TRAVEL COSTS LIMIT PER PERSON:
Bosnia and Herzegovina
„BRAVO“ – 20€
„QENDRAT“ – 180€
„BSDA“ – 180€
„MVNGO“ – 275€
„MLADIINFO MONTENEGRO“ – 180€
„KOM 018“ – 180€
„EPEKA“ – 275€
Travel, Food and Accommodation
Participants will be accommodated in double and triple rooms in hotel.
Volunteers will have provided ACCOMMODATION, THREE MEALS per day and COFFEE BREAKS.
The project meeting will take place in Sarajevo – the city where east meets west:
Although Sarajevo, capital of Bosnia and Herzegovina, is a name which might seem inextricably linked to war and tragedy, the passing of 20 years has done much to heal this remarkable and resilient city, and tourism is now sharply on the rise. The reason is obvious. Sarajevo is beautiful.
The city is tucked inside a long, thin valley and surrounded on all sides by forested mountains, and almost every crossroads and street corner provides at least a glimpse of an idyllic picture-postcard backdrop. During the worst moments in the city’s history, when its inhabitants were targeted by snipers, this dramatic geography proved to be a terrifying drawback but, thankfully, the spectacular natural beauty of Sarajevo can again be admired and enjoyed.
The best way to do this is to find the highest vantage point possible, and with the recent reopening of Sarajevo’s iconic cable car, a trip up the mountainside has, once again, been made easy. A short walk from Baščaršija brings you to the shiny new cable car station in the foothills of Mount Trebević, one of the peaks which played host to events in the 1984 Winter Olympics. For a return fee of 20 Bosnian marks (approximately £10), this must-do cable car lifts you more than 1,100m in seven minutes, providing breathtaking views every second of the way. At the top, the perspective shifts and changes like a kaleidoscope. In the short space of time that I was on the mountain, I saw the cityscape swelter beneath me under a clear blue sky and then quickly become obscured by twirling strands of mist that seemed to appear from nowhere.
It’s a view which defies comparison with most other European cities. Mosques and minarets decorate the skyline along with the Romanesque towers of Catholic churches and the onion-shaped domes of Orthodox ones. And that is another thing which makes this city so fascinating: it’s a place where east and west meet. On the main pedestrian thoroughfare, Ferhadija, this cultural equator is marked for posterity on the pavement and a sign encourages visitors to take a photo looking first one way up the street and then the other.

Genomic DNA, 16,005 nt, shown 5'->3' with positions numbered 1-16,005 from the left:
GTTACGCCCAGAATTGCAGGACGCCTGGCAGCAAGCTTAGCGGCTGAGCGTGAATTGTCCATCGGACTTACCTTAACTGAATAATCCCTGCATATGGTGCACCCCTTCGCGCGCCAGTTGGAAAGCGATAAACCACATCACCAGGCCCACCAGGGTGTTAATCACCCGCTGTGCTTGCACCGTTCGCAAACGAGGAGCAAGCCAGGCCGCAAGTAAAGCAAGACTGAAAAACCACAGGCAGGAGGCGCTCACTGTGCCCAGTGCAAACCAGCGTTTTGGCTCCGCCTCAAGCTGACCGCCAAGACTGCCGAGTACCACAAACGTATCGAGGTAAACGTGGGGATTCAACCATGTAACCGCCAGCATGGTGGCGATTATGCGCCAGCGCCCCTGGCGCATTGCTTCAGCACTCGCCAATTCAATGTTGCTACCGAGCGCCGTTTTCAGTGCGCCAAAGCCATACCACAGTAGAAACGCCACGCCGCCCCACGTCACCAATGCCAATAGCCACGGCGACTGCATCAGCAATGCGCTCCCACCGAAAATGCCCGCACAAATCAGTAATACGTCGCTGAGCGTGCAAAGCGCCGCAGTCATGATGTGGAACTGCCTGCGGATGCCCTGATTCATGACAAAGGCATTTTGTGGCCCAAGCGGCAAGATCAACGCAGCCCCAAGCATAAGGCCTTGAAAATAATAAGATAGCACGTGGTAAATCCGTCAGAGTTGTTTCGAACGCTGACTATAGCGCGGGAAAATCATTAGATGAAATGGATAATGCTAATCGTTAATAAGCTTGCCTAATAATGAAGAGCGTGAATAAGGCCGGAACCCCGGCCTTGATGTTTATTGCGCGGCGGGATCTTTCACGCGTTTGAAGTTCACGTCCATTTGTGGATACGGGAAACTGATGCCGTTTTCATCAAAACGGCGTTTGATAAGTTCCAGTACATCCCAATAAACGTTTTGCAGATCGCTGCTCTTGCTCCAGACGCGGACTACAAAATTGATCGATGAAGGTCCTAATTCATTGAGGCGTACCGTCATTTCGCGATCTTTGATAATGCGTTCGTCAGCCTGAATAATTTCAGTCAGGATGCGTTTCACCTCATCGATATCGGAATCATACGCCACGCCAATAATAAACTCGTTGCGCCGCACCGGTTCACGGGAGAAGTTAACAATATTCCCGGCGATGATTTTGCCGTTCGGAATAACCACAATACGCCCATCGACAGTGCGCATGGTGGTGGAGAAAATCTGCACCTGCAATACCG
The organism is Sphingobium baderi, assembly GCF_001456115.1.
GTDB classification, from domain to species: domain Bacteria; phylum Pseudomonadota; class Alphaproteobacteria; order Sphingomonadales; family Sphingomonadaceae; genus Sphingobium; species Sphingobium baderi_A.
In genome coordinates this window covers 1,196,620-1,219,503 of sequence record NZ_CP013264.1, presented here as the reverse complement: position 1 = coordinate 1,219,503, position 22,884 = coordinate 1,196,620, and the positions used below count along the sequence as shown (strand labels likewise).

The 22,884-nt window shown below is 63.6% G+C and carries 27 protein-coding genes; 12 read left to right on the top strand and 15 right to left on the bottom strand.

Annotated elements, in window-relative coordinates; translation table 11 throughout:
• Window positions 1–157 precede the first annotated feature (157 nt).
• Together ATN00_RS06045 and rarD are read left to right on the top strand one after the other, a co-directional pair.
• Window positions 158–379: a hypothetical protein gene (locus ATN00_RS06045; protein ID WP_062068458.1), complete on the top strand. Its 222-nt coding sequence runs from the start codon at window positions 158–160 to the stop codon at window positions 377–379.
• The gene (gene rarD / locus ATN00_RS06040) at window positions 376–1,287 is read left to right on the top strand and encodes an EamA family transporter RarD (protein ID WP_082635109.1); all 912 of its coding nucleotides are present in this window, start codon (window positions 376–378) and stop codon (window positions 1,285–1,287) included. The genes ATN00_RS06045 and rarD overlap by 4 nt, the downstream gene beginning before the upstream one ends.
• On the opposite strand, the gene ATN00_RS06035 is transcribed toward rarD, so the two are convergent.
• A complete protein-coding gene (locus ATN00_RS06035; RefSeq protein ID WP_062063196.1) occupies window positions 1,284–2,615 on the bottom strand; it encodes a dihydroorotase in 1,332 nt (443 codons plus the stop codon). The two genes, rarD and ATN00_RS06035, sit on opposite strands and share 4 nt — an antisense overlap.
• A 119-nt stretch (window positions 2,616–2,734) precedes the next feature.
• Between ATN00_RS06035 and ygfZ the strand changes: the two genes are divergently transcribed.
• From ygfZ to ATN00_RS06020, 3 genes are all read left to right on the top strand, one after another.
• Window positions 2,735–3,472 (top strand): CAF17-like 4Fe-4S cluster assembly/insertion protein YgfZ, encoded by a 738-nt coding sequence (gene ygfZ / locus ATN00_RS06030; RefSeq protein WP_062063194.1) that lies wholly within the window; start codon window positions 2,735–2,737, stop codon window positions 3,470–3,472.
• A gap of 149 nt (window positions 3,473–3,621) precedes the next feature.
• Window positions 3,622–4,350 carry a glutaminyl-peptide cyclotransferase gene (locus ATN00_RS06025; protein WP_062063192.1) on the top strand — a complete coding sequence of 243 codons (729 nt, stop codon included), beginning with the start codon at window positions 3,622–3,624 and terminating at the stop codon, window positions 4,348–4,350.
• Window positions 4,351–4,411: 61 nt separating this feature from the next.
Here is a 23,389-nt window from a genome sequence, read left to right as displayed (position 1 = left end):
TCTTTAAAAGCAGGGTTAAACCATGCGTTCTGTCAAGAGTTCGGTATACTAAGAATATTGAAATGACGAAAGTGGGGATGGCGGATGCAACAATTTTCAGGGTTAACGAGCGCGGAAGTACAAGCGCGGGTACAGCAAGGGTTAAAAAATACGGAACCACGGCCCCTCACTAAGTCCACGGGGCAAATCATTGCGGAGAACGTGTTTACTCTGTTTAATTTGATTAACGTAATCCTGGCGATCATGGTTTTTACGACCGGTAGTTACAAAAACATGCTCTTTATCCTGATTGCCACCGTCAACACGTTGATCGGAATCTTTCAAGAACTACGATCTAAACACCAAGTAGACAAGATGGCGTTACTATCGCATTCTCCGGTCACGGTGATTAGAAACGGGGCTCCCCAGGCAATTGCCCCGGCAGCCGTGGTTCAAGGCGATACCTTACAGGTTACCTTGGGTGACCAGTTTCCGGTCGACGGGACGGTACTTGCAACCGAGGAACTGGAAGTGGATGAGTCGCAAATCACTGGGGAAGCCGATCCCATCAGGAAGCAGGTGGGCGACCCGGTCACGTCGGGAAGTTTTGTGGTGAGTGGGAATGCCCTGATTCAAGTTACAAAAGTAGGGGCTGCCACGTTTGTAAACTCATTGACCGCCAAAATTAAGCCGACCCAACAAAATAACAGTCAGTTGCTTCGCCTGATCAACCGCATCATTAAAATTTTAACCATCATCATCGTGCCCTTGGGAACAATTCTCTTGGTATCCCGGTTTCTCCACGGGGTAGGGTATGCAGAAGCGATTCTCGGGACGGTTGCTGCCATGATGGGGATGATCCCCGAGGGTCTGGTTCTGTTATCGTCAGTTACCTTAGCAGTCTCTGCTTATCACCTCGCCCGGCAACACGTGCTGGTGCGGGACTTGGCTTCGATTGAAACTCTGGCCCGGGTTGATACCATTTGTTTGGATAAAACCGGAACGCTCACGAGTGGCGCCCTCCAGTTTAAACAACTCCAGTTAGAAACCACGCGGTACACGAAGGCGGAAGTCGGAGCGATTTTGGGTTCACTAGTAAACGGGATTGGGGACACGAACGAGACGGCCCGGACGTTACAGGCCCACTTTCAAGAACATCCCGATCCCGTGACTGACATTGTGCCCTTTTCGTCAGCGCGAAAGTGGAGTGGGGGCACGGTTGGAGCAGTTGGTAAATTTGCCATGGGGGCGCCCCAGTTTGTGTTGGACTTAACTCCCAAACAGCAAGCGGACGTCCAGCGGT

The contrast is stark. Austro-Hungarian architecture and a mosaic of western shop signs can be seen in one direction, while, with a simple turn of the head, the outlook abruptly transforms into a Turkish bazaar. On one side of this line, people sit and drink beer at tables on the street, while on the other, there isn’t a drop of alcohol to be found. Instead, you’ll find open-fronted cafes offering strong Bosnian coffee and also, perhaps, a puff on a hookah pipe.
Following Ferhadija in the direction of the coffee will wind you into the heart of Baščaršija and, inevitably, to the enjoyable hubbub nicknamed “Pigeon Square”. My first visit here was to the accompaniment of Bosnian folk music being blasted loudly through outdoor speakers and provided the odd spectacle of several dozen tiny parked cars which looked like vintage Fiat 500s but were, in fact, Yugoslav Zastava. Like the views from Mountain Trebević, the drama in Pigeon
Square is ever-changing but one constant is the wonderful ice-cream being sold by street vendors in an alluring range of flavours. One scoop will set you back as little as 1€.
For a wider choice of refreshments head for Gazi Husrev-begova, the narrow street walled on one side by the indoor marketplace known as the Old Bezistan. Cafe tables squeeze the street even tighter and a cup of coffee here lasts as long as you can linger over it. A good choice is Café Ramis, which sits on a corner and attracts locals and foreign visitors alike. With windows that open fully on to the street, it actually makes little difference whether you choose to sit in or out but there is something rather lovely about relaxing inside, surrounded by Ottoman geometric patterns and happy people munching cake. The cakes reveal as much about Sarajevo’s diverse heritage as everything else does in this city. Viennese Sachertorte is offered alongside krempita kolač (a Bosnia and Herzegovinan custard slice), as well as something that looked to me very much like a rum baba. Whatever you choose, you won’t be rushed.
Sarajevo has such a good vibe that it can be extremely difficult to grasp the terror of what happened here as recently as the mid-1990s. But the truth is that you don’t need to look far for evidence. Any building which predates that time is likely to be pockmarked with bullet holes, and a memorial garden in Veliki Park, opposite one of Sarajevo’s busiest shopping malls, quietly commemorates the 1,500 children who lost their lives during the 44-month long siege.
Even without factoring in its incendiary role in the first world war, the history of Sarajevo can seem impossibly sad. Despite that, it doesn’t feel like a sad place to visit because when you come here, you get the sense that the city is now looking to the future. And it does that with dignity, resilience, an indomitable spirit and hope. If you want to discover somewhere remarkable, then make your way to Sarajevo.
Travel costs reimbursement
Reimbursement is calculated based on the distance calculator of the European Commission.
At the arrival, all participants must provide flight reservation, all original tickets and boarding passes. They must send by post the return tickets and boarding passes to an email address which will be provided.
Travel costs will be reimbursed only for the cheapest means of transportation. Acceptable means of transportation for the project are: plane, bus, train, metro or ferry, but NOT taxi.
ANTIGENIC/SWAB and/or PCR test will be covered with the limit of your travel costs. Please try to find as cheapest tickets as possible that we can refund all your travel and test costs.
If you need invitation letters, please send your ID or PASSPORTS to email [email protected] as a group that hosting organization can prepare INVITATION LETTER.
For entering Bosnia and Herzegovina you would need to have Antigenic or PCR test, but please check NEWS for your country on this link: http://www.granpol.gov.ba/Content/Read/76?title=Stranci
PLEASE DON’T BUY TICKETS BEFORE YOU GET A GREEN LIGHT FROM BRAVO TEAM.
How to apply?
- Complete the BRAVO- APPLICATION FORM in English title as following ”name of the project you are applying for” until 23:59 on deadline day.
- Deadline for applying: 20.08.2021.
- Selection results: until 01.09.2021.
- PARTICIPATION FEE: NO PARTICIPATION FEE
- If you have any questions don’t hesitate to contact us at: [email protected]